Memory leak makeNetCDFRasterLayer

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12-11-2016 11:43 PM
RobertGaugl
New Contributor

Hi!

I have to go through 30 years of Solar Incoming Surface Radiation Data and for each hour I have one NetCDF v3 (.nc) file, so I have 262800 files to go through.

I made a little Python script (see attachment) which loops through all these files and makes a Raster Layer from those files with "MakeNetCDFRasterLayer_md" and then I use "ZonalStatisticsAsTable_sa" with "mean" as the statistics type and a shape file with the NUTS statistical regions of Germany to get the mean Solar Radiation of each NUTS region.

My problem is, that I can see in the Task Manager that the RAM usage keeps increasing with each loop and when it reaches about 990.000K ArcMaps can't process any more NetCDF files. Then I have to restart ArcMaps and restart my script. Because it reaches this state after it went through about 680 files, I would have to restart ArcMaps 387 times to go through all my files!

As far as I tested it, the memory leaks with the "MakeNetCDFRasterLayer_md", altough I use "Delete_management" to delete the Raster Layer from the memory.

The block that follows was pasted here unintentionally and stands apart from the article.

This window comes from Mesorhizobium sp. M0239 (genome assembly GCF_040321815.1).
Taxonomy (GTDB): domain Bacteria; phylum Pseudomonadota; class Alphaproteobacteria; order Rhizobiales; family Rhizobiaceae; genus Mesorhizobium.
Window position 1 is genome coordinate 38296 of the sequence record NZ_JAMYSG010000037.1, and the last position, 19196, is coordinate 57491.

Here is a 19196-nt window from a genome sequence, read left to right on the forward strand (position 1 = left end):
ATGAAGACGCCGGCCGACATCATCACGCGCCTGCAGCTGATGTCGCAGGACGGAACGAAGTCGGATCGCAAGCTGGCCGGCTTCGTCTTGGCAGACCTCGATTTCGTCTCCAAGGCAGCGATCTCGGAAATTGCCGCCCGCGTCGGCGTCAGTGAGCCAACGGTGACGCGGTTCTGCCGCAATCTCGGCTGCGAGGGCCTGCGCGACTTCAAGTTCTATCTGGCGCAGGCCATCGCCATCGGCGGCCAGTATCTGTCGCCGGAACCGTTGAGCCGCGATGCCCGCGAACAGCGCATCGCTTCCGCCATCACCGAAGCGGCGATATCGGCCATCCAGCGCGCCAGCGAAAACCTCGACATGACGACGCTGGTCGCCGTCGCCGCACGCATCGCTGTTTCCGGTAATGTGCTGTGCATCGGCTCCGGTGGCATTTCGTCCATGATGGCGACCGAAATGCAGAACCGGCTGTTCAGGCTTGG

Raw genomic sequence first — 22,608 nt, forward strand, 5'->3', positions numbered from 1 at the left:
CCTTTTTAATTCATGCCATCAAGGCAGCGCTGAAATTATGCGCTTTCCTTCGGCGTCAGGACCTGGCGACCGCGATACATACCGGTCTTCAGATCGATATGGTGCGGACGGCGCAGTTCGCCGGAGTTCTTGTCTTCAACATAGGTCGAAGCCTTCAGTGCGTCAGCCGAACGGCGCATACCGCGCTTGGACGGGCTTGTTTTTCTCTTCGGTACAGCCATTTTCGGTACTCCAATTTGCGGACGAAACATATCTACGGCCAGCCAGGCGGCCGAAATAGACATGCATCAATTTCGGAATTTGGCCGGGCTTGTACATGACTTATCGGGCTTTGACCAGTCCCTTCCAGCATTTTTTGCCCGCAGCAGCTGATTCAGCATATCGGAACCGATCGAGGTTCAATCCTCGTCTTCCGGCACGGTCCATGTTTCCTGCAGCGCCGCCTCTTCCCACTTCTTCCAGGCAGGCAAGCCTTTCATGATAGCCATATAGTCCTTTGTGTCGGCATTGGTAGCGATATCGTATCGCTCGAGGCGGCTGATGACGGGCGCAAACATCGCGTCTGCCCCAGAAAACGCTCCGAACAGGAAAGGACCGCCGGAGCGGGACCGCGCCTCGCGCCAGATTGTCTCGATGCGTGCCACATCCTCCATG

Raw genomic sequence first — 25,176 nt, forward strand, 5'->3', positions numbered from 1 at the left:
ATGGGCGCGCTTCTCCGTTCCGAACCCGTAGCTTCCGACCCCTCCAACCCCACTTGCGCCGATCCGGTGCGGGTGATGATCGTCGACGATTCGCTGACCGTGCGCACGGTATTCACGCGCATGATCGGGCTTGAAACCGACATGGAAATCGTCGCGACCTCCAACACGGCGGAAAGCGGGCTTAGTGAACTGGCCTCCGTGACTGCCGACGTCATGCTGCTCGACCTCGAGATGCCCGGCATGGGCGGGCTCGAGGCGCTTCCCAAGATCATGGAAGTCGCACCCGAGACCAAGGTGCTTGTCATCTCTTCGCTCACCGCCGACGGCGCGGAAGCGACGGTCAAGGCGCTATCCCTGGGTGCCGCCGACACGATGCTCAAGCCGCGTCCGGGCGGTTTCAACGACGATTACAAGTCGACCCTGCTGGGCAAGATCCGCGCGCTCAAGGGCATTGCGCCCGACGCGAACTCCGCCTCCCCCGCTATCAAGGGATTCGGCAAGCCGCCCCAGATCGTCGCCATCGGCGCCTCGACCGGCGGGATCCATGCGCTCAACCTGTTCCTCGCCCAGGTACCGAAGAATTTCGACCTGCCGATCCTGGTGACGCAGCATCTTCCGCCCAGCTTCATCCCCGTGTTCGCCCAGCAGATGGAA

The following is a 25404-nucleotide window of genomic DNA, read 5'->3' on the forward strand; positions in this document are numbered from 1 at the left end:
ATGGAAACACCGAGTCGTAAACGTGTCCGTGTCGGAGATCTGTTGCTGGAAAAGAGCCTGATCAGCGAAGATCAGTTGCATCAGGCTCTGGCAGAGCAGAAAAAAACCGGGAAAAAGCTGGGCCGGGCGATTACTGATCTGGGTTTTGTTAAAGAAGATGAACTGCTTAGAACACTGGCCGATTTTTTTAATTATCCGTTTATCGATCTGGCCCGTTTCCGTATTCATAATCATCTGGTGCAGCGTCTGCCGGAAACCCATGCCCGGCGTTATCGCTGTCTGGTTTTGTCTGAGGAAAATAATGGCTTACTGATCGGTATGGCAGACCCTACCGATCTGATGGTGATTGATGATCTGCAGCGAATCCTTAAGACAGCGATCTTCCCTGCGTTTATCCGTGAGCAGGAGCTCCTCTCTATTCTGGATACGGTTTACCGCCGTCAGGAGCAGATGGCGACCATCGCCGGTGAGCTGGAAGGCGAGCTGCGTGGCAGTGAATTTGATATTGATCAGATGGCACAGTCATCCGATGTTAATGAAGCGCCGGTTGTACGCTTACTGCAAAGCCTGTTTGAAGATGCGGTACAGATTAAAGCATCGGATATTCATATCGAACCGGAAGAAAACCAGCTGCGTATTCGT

I also tried to write the Raster Layer to disk, but the memory just keeps leaking (and makes the whole process a lot slower).

I also tried to use the ModelBuilder with the "Iterate Files" function and MakeNetCDFRasterLayer, but I have the same problem there as well.

I'm using ArcMaps 10.4.1.

Maybe someone can help me.

Thanks,

Robert

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RobertGaugl
New Contributor

I made a workaround:

I have a main Python script, which opens my second Python script as a subprocess. The second Python script goes through 200 files and then gets closed (so I never hit a RAM limit or some other limit). The main Python script reopens the second Python script until there are no files left anymore. 

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DanPatterson_Retired
MVP Esteemed Contributor

Are the results of the process being added to ArcMap as you are going?  have you run the process outside of an arcmap session with the same results?

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RobertGaugl
New Contributor

I made a workaround:

I have a main Python script, which opens my second Python script as a subprocess. The second Python script goes through 200 files and then gets closed (so I never hit a RAM limit or some other limit). The main Python script reopens the second Python script until there are no files left anymore. 

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DanPatterson_Retired
MVP Esteemed Contributor

Good. That probably means there are *loc files being created and a del statement is of no use.  Next time you run your script see if that is the case by monitoring your folder... unless of course you are working in a geodatabase where this won't be possible and python has little or no control over what goes on there 

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